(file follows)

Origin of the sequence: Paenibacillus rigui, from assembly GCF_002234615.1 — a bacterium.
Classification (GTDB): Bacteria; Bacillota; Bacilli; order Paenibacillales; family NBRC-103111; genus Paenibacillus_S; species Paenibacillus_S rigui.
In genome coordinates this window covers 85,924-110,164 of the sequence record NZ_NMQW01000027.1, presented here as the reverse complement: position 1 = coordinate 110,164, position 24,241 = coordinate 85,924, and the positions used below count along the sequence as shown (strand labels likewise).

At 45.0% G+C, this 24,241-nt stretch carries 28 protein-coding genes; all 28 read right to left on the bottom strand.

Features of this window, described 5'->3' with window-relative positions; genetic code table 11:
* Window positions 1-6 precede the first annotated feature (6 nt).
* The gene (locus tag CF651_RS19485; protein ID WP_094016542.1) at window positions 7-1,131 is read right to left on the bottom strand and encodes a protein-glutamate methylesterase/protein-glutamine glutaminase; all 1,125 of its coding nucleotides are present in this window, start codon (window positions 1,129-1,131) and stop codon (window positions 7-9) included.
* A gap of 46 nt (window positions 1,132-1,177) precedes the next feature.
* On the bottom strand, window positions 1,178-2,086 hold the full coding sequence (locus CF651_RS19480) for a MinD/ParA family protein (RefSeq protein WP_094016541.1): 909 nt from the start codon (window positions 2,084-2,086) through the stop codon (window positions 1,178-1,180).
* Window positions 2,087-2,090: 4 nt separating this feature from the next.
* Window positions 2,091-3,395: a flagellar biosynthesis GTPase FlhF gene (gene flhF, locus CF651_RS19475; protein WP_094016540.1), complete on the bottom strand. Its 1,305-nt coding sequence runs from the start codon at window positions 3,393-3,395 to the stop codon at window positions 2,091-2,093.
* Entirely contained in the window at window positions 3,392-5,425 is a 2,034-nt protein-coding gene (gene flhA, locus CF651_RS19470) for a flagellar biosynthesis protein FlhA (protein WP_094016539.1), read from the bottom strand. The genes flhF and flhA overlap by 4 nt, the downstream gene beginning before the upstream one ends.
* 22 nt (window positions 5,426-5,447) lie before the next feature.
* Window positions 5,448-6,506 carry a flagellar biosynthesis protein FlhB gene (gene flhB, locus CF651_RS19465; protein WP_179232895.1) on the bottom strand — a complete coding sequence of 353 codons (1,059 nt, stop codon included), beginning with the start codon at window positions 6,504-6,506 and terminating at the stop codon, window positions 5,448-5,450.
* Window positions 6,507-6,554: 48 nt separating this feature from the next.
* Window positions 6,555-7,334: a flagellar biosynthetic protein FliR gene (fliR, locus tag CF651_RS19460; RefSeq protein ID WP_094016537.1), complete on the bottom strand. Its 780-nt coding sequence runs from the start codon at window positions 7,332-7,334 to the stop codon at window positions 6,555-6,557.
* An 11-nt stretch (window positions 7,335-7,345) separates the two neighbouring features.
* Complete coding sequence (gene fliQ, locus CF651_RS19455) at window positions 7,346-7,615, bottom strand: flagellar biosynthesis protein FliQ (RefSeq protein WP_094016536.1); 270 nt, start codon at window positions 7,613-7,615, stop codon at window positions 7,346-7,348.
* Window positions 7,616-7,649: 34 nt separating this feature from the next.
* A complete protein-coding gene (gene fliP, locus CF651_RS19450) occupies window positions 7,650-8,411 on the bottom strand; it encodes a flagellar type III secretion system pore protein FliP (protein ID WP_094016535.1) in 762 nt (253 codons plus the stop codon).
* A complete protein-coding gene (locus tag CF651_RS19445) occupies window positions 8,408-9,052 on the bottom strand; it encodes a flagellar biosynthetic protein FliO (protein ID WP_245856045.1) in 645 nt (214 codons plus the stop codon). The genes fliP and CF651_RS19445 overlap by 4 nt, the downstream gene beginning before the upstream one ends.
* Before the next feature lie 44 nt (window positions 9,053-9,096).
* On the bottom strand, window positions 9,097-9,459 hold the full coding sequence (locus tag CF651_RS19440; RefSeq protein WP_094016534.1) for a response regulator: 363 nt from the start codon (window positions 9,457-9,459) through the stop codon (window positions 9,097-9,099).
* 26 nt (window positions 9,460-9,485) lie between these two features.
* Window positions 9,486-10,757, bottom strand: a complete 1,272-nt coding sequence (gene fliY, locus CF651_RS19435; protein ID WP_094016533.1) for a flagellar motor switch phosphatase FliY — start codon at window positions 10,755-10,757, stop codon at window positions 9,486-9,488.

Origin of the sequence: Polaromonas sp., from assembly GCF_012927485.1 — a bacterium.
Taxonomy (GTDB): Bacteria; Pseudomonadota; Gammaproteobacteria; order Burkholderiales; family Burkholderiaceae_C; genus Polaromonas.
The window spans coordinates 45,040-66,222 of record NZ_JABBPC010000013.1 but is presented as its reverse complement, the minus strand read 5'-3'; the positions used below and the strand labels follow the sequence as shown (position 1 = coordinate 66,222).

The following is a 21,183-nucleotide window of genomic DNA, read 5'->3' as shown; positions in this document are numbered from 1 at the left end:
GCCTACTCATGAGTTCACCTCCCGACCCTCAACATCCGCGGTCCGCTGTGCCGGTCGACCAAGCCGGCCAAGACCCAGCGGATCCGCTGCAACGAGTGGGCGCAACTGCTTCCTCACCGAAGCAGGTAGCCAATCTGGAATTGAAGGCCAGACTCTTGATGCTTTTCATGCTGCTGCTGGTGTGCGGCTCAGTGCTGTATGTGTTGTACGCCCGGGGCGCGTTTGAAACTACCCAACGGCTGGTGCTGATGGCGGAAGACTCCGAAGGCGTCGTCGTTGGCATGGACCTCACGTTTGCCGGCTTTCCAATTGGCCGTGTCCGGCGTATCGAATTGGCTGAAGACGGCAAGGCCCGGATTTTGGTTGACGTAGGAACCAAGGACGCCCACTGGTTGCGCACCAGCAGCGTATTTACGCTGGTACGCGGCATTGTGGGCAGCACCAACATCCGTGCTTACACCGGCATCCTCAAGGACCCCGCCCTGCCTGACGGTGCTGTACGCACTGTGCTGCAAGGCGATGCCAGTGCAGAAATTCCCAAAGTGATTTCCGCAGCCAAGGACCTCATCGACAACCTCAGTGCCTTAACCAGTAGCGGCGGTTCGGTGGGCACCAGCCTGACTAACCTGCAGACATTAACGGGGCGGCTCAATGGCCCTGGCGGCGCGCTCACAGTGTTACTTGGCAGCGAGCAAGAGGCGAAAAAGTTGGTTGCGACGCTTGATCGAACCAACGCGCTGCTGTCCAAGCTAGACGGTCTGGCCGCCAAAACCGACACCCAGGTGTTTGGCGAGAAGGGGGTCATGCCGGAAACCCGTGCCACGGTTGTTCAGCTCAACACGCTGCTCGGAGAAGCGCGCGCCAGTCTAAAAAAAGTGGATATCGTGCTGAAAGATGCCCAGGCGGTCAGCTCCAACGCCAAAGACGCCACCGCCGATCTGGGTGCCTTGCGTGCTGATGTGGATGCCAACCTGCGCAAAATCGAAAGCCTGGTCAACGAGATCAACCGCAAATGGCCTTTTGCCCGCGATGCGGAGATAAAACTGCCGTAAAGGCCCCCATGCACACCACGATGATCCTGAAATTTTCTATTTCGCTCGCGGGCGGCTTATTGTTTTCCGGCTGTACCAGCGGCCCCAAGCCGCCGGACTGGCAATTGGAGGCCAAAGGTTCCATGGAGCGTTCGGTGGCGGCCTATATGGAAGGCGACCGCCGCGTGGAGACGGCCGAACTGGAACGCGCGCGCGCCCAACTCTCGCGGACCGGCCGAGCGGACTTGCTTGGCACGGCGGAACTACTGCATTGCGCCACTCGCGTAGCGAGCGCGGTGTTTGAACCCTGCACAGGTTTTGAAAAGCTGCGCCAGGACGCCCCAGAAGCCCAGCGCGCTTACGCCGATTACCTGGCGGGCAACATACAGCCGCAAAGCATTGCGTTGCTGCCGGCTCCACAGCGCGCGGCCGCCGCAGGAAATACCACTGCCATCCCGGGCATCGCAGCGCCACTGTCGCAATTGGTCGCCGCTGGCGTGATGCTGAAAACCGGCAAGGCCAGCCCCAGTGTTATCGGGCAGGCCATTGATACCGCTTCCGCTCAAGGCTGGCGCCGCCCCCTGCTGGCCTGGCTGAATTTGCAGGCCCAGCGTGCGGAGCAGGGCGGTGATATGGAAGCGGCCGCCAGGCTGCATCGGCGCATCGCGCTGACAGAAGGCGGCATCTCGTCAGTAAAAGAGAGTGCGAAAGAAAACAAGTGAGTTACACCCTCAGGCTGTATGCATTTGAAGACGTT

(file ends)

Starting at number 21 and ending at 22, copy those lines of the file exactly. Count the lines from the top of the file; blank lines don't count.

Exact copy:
* A complete protein-coding gene (locus tag CF651_RS19445) occupies window positions 8,408-9,052 on the bottom strand; it encodes a flagellar biosynthetic protein FliO (protein ID WP_245856045.1) in 645 nt (214 codons plus the stop codon). The genes fliP and CF651_RS19445 overlap by 4 nt, the downstream gene beginning before the upstream one ends.
* Before the next feature lie 44 nt (window positions 9,053-9,096).